Brian A. Hall: That’s a great question, Enrico, and I think it’s the job of internet attorneys and online defamation attorneys like both of us to educate these doctors and physicians that there are ways to at least mitigate the likelihood of them being the victim of online defamation. There are really three things that come to mind. The first is that they should make sure that they’re registering domain names and social media vanity URLs that incorporate that doctor’s name, and even variations of it. So, if a doctor has a practice, they should register a domain name for their practice. They should register a domain name for the doctor’s name itself. Those types of things will help prevent somebody from putting up a website that is arguably defamation and would force them to spend money to determine whether or not, in fact, it is defamation. The second thing that they could be doing is monitoring the internet for problems. It sounds simple, but there are several sites that doctors need to be aware of in order to determine whether or not there are statements of fact out there that would qualify as defamation. Some of them, off the top of my head, are Yelp, Complaints Board, Ripoff Report, even Google Places listings. DoctorScorecard.com, Angieslist.com, RateMDs.com, Vitals.com, and HealthGrades.com are probably the most popular sites where patients or others can make comments about doctors and particular physician’s practice. So, it’s important for the doctors to log into Google and perform a search for their name, do a search for the doctor or physician’s practice, and see what’s being said about them. In reality, Enrico, if they don’t know what’s out there, they have no opportunity to stop it.
Enrico Schaefer: And it’s much harder to fix it later, rather than sooner. That is to say, you need to be on top of these problems as they occur because it gets much more difficult to deal with them as time goes on.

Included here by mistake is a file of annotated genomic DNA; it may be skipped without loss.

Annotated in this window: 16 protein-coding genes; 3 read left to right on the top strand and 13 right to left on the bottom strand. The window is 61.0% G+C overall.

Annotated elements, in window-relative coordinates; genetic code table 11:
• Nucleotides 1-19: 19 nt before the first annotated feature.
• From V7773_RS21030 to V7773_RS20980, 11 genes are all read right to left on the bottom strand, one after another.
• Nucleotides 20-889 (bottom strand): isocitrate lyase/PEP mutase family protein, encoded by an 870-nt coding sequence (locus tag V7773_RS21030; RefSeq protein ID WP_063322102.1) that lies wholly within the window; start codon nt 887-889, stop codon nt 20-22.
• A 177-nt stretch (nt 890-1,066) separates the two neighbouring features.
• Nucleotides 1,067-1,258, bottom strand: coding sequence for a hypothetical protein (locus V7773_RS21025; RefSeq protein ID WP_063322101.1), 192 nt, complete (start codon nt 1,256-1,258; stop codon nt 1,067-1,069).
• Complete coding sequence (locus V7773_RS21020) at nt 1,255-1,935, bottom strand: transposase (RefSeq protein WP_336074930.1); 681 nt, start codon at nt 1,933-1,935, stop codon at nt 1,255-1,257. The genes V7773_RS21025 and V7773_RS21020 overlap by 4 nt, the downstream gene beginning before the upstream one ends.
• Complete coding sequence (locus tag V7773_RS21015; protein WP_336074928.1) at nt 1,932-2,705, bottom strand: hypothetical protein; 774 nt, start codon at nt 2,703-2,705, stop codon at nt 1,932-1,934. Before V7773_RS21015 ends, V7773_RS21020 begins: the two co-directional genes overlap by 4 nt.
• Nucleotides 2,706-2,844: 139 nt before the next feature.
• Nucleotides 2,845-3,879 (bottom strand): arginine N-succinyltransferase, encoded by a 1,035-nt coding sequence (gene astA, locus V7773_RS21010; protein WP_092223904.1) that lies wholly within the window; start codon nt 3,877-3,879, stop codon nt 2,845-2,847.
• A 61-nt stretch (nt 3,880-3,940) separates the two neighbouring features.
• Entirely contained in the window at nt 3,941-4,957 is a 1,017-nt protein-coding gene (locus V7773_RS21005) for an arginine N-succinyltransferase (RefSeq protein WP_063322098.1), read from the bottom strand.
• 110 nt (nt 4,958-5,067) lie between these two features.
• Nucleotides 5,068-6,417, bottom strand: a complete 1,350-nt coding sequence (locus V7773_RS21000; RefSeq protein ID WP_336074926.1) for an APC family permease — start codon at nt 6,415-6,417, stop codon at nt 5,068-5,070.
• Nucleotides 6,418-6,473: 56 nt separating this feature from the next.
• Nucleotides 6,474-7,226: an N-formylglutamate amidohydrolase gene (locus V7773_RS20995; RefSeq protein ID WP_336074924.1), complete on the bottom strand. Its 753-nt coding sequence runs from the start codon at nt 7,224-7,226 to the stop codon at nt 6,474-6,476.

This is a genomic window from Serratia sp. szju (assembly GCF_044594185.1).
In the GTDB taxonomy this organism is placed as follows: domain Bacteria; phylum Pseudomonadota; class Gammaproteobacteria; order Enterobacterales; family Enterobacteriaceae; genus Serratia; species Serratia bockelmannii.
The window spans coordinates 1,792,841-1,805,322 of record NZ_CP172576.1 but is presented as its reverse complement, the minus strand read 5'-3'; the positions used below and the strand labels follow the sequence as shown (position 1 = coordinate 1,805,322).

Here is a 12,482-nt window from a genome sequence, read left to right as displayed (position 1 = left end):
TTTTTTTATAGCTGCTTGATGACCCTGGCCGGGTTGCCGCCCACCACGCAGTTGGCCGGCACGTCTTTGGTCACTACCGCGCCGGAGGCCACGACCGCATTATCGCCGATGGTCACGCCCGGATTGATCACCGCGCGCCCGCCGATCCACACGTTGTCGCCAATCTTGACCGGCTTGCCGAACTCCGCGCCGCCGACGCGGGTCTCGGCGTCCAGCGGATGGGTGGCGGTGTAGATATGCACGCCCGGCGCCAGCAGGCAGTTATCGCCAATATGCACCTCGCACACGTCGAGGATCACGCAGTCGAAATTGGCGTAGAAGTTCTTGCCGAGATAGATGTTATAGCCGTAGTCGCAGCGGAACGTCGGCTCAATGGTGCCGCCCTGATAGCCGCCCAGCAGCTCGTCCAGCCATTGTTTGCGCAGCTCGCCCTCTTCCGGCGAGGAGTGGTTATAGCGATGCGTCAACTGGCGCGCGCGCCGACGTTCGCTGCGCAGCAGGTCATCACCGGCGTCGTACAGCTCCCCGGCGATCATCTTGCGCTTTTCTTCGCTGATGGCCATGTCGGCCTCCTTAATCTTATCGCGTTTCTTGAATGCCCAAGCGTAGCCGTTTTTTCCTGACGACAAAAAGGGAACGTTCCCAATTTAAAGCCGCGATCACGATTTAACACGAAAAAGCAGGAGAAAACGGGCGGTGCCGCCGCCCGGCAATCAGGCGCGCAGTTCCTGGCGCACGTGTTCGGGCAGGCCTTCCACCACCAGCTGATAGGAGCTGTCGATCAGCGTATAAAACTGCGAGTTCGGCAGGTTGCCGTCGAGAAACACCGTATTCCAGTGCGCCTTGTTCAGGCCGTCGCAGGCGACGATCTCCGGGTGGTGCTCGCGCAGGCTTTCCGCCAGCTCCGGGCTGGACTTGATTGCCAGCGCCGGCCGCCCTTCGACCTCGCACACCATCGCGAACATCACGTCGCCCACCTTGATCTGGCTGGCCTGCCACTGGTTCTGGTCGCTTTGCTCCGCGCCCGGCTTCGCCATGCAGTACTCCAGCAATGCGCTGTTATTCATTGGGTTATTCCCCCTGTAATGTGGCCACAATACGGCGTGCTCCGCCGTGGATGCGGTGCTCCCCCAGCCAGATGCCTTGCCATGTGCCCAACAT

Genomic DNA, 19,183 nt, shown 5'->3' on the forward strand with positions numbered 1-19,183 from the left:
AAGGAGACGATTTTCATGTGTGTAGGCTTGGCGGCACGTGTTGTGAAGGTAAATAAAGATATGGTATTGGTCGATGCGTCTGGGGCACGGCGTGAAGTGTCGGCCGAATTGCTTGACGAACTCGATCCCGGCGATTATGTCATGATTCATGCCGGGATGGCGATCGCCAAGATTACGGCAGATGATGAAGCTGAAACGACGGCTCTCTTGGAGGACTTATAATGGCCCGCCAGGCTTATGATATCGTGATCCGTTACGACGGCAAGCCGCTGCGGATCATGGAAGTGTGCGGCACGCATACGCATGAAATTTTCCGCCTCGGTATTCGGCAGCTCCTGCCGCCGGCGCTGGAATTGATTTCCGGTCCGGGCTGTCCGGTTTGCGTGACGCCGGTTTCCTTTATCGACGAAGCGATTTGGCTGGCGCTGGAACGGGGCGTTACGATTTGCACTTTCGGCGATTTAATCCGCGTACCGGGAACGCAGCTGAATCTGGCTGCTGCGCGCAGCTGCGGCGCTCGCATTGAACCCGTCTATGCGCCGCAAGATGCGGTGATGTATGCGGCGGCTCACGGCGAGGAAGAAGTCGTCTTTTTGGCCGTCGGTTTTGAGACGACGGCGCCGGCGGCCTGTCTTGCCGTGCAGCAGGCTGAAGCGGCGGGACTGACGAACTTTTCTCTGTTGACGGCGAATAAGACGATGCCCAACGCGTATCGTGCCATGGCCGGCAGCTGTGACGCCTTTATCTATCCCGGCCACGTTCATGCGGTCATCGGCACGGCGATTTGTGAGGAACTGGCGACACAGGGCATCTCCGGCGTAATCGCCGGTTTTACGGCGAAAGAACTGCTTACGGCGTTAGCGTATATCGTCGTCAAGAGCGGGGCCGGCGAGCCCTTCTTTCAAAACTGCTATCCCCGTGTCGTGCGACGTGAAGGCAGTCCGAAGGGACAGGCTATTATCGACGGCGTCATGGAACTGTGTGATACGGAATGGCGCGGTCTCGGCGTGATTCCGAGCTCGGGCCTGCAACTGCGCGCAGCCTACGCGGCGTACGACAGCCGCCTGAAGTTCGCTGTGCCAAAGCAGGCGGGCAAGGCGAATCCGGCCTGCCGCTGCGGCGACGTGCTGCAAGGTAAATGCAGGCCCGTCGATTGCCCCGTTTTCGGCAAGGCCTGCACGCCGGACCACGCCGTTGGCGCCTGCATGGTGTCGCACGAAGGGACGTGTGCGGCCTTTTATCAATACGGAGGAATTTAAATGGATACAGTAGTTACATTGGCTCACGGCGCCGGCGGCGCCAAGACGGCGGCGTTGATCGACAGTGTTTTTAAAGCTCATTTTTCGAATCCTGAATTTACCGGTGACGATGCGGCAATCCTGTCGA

Brian A. Hall: That’s a great point. What we try and do is work with doctors and physicians to help them develop a strategy to deal with false allegations about them. So, if a problem does arise, we’re in a better position to tell them how to address it, but at the same time, it’s prospectively looking for information so that you can nip it in the bud as soon as possible. And it’s really internet lawyers like you and I, that know how to deal with these problems and offer strategies for having either the content removed, post deleted or the potentially harmful information removed from search engines like Google, Yahoo and Bing.
Enrico Schaefer: Yeah, that’s great stuff, Brian. It really is the type of thing that doctors and physicians and lawyers and other professionals need to stay on top of because it can affect not only your professional reputation and your revenue, but also your family life, your neighborhood, your friends, your community standing. No one wants to see a defamatory statement come back on the first page of search results when their son’s new friend down the street parents does a Google search for the dad’s name.
Brian A. Hall: Exactly.
Enrico Schaefer: Okay, Brian. Great talking to you today and that’s it for defamation law radio.
Brian A. Hall: Thanks, Enrico.